The final 4 winners of the UNIDO competition have been announced, and they truly stand out for their innovative approach to ensure sustainable operations in key sectors of the global economy.
Earlier this year, United Nations Industrial Development Organization (UNIDO), launched a Global Call for Innovative Solutions in Cleantech and Sustainable Land Management. Its objective was to identify readily deployable and scalable solutions to address the adverse effects of climate change and ultimately contribute to inclusive and sustainable economic development.
The competition defined cleantech as any process, product, or service that reduces negative environmental impacts through significant energy efficiency improvements, the sustainable use of resources, or environmental protection activities. Sustainable land management refers to innovative solutions productive lands, including new technologies and approaches to production with a demonstrable positive contribution to soil health, land rehabilitation and combating desertification. Both cleantech and sustainable land management are vital tools in the fight against climate change, which is why this Global Call is so important.
The response to the call was huge: 294 applications from 71 countries in five continents, illustrating the range and depth of cleantech companies around the world. So, let’s introduce this year’s winners:
Runwithit Synthetics (Canada)
RUNWITHIT is a Canadian company that uses Artificial Intelligence (AI) to create city or region-specific, localised ‘future labs’ to accelerate the decarbonisation of our urban areas.
These future labs, which the company calls Single Synthetic Environments (SSE’s), are AI models that include people, policy, climate, and any scenario of interest to help reduce emissions. They do this by generating scenario-based synthetic data for calculating the impacts and outcomes of design choices around technology, infrastructure, and policy of our cities. Everything from the design of our roads to how we live can be “modelled” on an AI computer, and using that information, better, less carbon intensive cities can be designed by planners.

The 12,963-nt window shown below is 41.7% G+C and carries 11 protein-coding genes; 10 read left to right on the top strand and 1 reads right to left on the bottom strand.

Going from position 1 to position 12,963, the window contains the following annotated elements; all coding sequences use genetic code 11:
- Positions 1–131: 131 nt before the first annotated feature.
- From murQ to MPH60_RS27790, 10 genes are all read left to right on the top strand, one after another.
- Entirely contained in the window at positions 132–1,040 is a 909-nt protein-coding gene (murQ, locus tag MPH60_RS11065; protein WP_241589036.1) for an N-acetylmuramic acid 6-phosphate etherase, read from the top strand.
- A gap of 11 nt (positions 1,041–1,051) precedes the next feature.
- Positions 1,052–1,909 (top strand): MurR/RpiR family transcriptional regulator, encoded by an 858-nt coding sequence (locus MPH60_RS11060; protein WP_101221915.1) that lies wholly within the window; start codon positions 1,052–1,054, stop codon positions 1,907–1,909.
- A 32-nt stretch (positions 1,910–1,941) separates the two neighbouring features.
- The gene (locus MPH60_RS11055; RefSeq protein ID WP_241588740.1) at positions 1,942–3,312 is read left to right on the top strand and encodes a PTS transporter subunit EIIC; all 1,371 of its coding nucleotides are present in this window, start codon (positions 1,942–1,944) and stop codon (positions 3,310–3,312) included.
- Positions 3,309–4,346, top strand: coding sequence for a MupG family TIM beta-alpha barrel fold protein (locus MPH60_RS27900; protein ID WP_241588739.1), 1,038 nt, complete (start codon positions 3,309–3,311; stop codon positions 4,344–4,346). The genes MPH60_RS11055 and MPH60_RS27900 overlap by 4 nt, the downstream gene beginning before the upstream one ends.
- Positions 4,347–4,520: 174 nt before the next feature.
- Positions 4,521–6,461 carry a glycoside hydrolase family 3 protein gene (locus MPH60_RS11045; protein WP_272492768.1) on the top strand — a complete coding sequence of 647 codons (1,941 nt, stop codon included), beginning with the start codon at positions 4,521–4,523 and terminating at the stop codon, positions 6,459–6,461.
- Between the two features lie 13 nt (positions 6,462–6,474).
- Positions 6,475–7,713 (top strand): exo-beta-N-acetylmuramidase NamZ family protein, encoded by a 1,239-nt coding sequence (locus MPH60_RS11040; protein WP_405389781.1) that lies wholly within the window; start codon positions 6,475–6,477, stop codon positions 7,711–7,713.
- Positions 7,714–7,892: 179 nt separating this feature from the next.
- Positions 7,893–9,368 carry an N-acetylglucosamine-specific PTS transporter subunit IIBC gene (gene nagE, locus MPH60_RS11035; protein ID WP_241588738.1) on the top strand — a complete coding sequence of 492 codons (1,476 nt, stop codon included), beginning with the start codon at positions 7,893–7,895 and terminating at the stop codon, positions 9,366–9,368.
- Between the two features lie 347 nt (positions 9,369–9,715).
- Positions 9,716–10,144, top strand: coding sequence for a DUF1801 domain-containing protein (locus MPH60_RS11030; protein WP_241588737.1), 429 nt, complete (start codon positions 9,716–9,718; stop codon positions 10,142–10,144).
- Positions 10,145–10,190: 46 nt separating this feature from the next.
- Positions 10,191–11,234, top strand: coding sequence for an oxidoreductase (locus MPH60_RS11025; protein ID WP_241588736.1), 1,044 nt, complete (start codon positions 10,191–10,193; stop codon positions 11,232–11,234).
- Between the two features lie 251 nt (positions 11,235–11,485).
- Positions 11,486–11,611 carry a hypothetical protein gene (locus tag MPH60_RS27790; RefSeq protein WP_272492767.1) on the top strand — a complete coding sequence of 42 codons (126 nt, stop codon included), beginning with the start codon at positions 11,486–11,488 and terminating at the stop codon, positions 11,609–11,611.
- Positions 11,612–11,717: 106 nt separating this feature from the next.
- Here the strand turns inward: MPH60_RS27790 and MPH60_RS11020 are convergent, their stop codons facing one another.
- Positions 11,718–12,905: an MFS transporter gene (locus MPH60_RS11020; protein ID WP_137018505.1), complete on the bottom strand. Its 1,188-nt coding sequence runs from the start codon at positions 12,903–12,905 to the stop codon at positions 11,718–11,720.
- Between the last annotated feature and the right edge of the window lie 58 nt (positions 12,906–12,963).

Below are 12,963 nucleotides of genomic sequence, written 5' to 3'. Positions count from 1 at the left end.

Betteries AMPS (Germany)
Betteries is a Berlin-based company that recycles ‘second-life batteries’ for electric vehicles (EVs) in order to accelerate the transition to renewable energy. Re-using EV batteries – which are a huge environmental problem in developed countries – enables a cost reduction of 20 to 60 per cent compared to first life lithium-ion (Li-ion) batteries or diesel generators. The company’s goal is to provide low-cost energy storage that can power mobility devices and work tools for people with limited resources in the developed world, for example for rickshaw drivers in Africa and India. The recycled batteries can be rented on a long or short term basis; an affordable and renewable solution.
Polycare Research Technology (Germany)
Polycare is a sustainable building company based in Gehlberg, Germany that has developed building blocks (Polyblocks) made with inferior sands or processed waste and recycled PET waste (used in plastic bottles and clothes) as part of the binder. The polymer concrete is moulded into special block types that are used to construct Polycare housing. The houses can be built by unskilled workers and eventually dismantled again so that the blocks can be reused after the building lifecycle. The company’s goal is to build Polycare factories in Africa and other developing economies, so the growing demand for housing can be met without increasing emissions. At the moment, the company claims using its technology saves about 60 per cent of CO emissions compared to conventional building methods.
Chint New Energy Development (China)
Chint Solar is a solar power company based in Hangzhou which combines solar PV systems with innovative land management techniques. The company uses the space underneath the PV panels as farmland – both for crops and as grazing land – which helps local farmers use the land to its fullest potential.
Pictures Courtesy: UNIDO website